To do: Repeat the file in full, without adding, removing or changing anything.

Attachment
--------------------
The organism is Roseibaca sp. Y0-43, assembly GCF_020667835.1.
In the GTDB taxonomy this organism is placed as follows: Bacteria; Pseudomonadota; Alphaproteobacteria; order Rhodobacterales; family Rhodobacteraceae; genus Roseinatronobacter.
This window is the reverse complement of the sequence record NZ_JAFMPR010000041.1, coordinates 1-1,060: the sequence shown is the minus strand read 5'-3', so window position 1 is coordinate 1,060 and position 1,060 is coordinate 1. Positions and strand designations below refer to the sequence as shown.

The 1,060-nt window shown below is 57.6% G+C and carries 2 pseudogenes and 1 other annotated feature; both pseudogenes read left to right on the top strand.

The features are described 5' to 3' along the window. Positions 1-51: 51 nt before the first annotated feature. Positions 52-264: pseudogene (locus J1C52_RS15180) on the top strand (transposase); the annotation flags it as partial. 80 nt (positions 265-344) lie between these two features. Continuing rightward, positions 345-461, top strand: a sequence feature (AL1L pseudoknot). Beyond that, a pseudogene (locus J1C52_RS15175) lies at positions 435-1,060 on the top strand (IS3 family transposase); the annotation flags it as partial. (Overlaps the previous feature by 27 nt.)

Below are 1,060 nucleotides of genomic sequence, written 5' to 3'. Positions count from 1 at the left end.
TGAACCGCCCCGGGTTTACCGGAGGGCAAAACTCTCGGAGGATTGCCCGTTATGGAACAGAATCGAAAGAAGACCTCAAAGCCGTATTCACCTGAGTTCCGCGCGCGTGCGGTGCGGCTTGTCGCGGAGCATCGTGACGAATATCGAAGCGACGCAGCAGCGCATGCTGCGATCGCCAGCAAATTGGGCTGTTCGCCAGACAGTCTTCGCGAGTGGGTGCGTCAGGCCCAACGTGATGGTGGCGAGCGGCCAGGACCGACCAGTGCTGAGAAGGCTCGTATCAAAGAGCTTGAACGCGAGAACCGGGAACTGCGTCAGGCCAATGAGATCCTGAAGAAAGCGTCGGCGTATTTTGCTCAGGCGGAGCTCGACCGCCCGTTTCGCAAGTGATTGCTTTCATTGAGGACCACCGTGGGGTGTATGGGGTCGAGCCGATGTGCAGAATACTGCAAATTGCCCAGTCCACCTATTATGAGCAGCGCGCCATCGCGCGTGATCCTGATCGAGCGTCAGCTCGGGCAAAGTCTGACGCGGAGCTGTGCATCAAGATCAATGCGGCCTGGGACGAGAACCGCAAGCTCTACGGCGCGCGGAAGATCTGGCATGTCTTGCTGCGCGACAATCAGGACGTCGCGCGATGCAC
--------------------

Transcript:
The organism is Roseibaca sp. Y0-43, assembly GCF_020667835.1.
In the GTDB taxonomy this organism is placed as follows: Bacteria; Pseudomonadota; Alphaproteobacteria; order Rhodobacterales; family Rhodobacteraceae; genus Roseinatronobacter.
This window is the reverse complement of the sequence record NZ_JAFMPR010000041.1, coordinates 1-1,060: the sequence shown is the minus strand read 5'-3', so window position 1 is coordinate 1,060 and position 1,060 is coordinate 1. Positions and strand designations below refer to the sequence as shown.

The 1,060-nt window shown below is 57.6% G+C and carries 2 pseudogenes and 1 other annotated feature; both pseudogenes read left to right on the top strand.

The features are described 5' to 3' along the window. Positions 1-51: 51 nt before the first annotated feature. Positions 52-264: pseudogene (locus J1C52_RS15180) on the top strand (transposase); the annotation flags it as partial. 80 nt (positions 265-344) lie between these two features. Continuing rightward, positions 345-461, top strand: a sequence feature (AL1L pseudoknot). Beyond that, a pseudogene (locus J1C52_RS15175) lies at positions 435-1,060 on the top strand (IS3 family transposase); the annotation flags it as partial. (Overlaps the previous feature by 27 nt.)

Below are 1,060 nucleotides of genomic sequence, written 5' to 3'. Positions count from 1 at the left end.
TGAACCGCCCCGGGTTTACCGGAGGGCAAAACTCTCGGAGGATTGCCCGTTATGGAACAGAATCGAAAGAAGACCTCAAAGCCGTATTCACCTGAGTTCCGCGCGCGTGCGGTGCGGCTTGTCGCGGAGCATCGTGACGAATATCGAAGCGACGCAGCAGCGCATGCTGCGATCGCCAGCAAATTGGGCTGTTCGCCAGACAGTCTTCGCGAGTGGGTGCGTCAGGCCCAACGTGATGGTGGCGAGCGGCCAGGACCGACCAGTGCTGAGAAGGCTCGTATCAAAGAGCTTGAACGCGAGAACCGGGAACTGCGTCAGGCCAATGAGATCCTGAAGAAAGCGTCGGCGTATTTTGCTCAGGCGGAGCTCGACCGCCCGTTTCGCAAGTGATTGCTTTCATTGAGGACCACCGTGGGGTGTATGGGGTCGAGCCGATGTGCAGAATACTGCAAATTGCCCAGTCCACCTATTATGAGCAGCGCGCCATCGCGCGTGATCCTGATCGAGCGTCAGCTCGGGCAAAGTCTGACGCGGAGCTGTGCATCAAGATCAATGCGGCCTGGGACGAGAACCGCAAGCTCTACGGCGCGCGGAAGATCTGGCATGTCTTGCTGCGCGACAATCAGGACGTCGCGCGATGCAC